I’ll be the first to raise my hand and say I was part of that mob that hated the costume. I had my torch and pitchfork and I was ready to start sticking and bitchin’. I mean, who wouldn’t be up in arms over those early, leaked pictures?
This studio has been tasked to create an all-new Spider-Man franchise just years after the last multi-billion dollar Spider-Man franchise. Raimi’s trilogy made well over a trillion dollars worldwide and that’s a huge fanbase that you have to convince through magazines, TV spots, and pictures that this is something new and different, especially after the disaster that was Spider-Man 3.
You also have to prove it’s a whole new story, not a rehashing of the first trilogy or an elaboration of a part of it in any way. So what can you do? You make a new costume, cast an all new cast, and go for a different vibe. It’s not what they want to do, it’s what they have to do to distance themselves from Raimi and Maguire’s Spider-Man and make it their own. Your dad passes his car to you, you give it a new paint job, replace that 8 track player with an iPod deck, and hang a flaming skull where the minty tree freshener has been hanging there for twenty years.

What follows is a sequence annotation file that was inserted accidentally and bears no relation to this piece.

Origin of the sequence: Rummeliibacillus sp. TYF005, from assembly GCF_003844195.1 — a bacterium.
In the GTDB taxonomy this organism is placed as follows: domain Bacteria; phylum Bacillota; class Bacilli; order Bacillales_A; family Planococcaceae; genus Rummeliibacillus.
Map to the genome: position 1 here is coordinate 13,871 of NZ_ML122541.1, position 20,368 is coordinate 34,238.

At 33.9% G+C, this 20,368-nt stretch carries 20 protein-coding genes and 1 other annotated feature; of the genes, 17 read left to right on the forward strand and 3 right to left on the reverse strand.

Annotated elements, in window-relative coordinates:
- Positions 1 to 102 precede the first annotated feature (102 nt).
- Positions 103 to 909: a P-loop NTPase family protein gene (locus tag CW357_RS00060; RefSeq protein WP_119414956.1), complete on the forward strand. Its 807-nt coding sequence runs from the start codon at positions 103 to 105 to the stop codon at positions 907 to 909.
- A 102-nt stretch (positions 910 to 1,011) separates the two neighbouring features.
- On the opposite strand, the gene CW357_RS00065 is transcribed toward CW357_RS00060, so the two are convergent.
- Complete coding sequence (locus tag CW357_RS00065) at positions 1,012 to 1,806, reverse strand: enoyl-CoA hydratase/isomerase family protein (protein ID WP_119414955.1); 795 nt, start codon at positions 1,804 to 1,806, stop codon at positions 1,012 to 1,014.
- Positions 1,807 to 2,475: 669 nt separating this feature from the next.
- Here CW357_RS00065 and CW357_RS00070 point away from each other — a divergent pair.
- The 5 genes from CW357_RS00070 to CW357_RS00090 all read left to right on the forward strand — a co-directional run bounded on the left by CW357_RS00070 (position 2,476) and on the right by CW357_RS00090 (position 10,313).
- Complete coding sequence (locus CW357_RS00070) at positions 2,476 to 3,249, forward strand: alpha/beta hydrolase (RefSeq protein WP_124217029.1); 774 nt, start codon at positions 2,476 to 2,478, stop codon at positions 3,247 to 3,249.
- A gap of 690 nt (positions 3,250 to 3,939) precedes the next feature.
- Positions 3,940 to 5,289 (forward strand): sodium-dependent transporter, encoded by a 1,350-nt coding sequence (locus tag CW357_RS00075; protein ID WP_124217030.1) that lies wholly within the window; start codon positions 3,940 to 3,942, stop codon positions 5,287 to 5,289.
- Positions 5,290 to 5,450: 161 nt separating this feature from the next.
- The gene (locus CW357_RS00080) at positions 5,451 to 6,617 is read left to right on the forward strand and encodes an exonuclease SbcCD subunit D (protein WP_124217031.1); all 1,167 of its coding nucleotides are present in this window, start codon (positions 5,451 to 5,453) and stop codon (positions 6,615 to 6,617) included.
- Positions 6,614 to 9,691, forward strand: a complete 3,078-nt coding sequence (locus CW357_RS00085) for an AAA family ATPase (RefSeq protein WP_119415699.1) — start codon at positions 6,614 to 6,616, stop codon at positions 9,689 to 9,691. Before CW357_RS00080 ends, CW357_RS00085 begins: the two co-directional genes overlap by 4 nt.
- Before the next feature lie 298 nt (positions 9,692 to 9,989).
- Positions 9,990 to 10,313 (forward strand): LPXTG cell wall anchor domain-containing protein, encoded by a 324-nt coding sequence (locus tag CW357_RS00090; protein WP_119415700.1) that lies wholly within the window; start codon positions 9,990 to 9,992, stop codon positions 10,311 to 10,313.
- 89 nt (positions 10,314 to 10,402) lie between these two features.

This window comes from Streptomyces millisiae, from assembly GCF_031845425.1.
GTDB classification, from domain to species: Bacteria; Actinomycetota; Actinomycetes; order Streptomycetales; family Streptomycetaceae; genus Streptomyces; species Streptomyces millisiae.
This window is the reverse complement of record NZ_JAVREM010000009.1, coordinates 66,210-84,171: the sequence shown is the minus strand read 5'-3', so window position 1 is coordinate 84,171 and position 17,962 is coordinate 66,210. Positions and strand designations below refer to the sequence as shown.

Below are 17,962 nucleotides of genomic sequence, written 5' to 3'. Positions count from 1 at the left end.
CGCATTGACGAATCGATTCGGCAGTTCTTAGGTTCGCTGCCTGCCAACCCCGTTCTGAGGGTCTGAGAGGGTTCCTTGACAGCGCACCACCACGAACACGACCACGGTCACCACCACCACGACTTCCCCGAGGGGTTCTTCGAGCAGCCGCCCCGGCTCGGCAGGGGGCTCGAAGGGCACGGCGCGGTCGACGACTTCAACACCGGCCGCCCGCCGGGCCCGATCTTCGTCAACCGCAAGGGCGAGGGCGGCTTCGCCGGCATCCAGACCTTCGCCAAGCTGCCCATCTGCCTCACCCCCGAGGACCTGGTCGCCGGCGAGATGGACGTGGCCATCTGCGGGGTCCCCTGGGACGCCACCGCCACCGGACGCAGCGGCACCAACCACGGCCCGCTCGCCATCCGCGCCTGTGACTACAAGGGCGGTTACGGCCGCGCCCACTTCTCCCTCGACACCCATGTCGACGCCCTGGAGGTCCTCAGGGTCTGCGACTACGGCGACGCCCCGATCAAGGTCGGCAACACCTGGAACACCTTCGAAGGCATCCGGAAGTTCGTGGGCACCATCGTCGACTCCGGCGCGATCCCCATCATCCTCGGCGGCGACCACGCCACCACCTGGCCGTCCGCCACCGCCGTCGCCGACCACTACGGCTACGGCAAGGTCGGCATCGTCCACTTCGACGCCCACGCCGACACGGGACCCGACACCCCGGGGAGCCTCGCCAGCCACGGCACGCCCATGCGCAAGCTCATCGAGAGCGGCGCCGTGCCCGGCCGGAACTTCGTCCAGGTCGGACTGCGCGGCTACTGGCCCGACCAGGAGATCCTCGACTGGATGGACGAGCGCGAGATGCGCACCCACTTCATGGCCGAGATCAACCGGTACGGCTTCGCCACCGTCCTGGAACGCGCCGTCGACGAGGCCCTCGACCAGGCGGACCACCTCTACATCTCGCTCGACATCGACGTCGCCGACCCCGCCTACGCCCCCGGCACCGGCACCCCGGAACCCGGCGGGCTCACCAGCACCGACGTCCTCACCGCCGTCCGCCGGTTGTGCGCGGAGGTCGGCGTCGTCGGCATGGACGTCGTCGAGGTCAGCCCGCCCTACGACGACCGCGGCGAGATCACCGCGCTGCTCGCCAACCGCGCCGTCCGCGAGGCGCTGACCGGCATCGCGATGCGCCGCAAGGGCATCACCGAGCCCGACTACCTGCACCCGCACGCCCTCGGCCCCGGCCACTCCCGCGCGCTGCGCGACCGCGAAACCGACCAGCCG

Also, about the trailer: It’s great. In today’s society, this so-called emo Peter would be dressed that way because teenagers do dress that way now. They don’t dress like classic Stan Lee and Steve Ditko Peter. Loner nerds hide their glasses and burn their stupid knit sweaters. He would be quiet and drawing/writing by himself in the corner because he has no one to talk to. That’s the definition of a loner nerd. Alone. And you know why it makes perfect sense? Because in the comics when Peter finally finds a way to cut loose, as Spider-Man, he actually acts out and develops a sense of humor. He becomes daring. He becomes a wisecracker. An introvert finally given a chance to beat up big, brutish, jock-like criminals? Sounds like a Sigmund Freud scenario.
Give this movie a chance. It’s trying for something big, something unique, but something true to the heart and spirit of the comics. Sure it’s been given a 2011 facelift, but at it’s core it may be the most true interpretation brought to live action ever accomplished.
The Weekly Poll Results (7.25 – 7.31)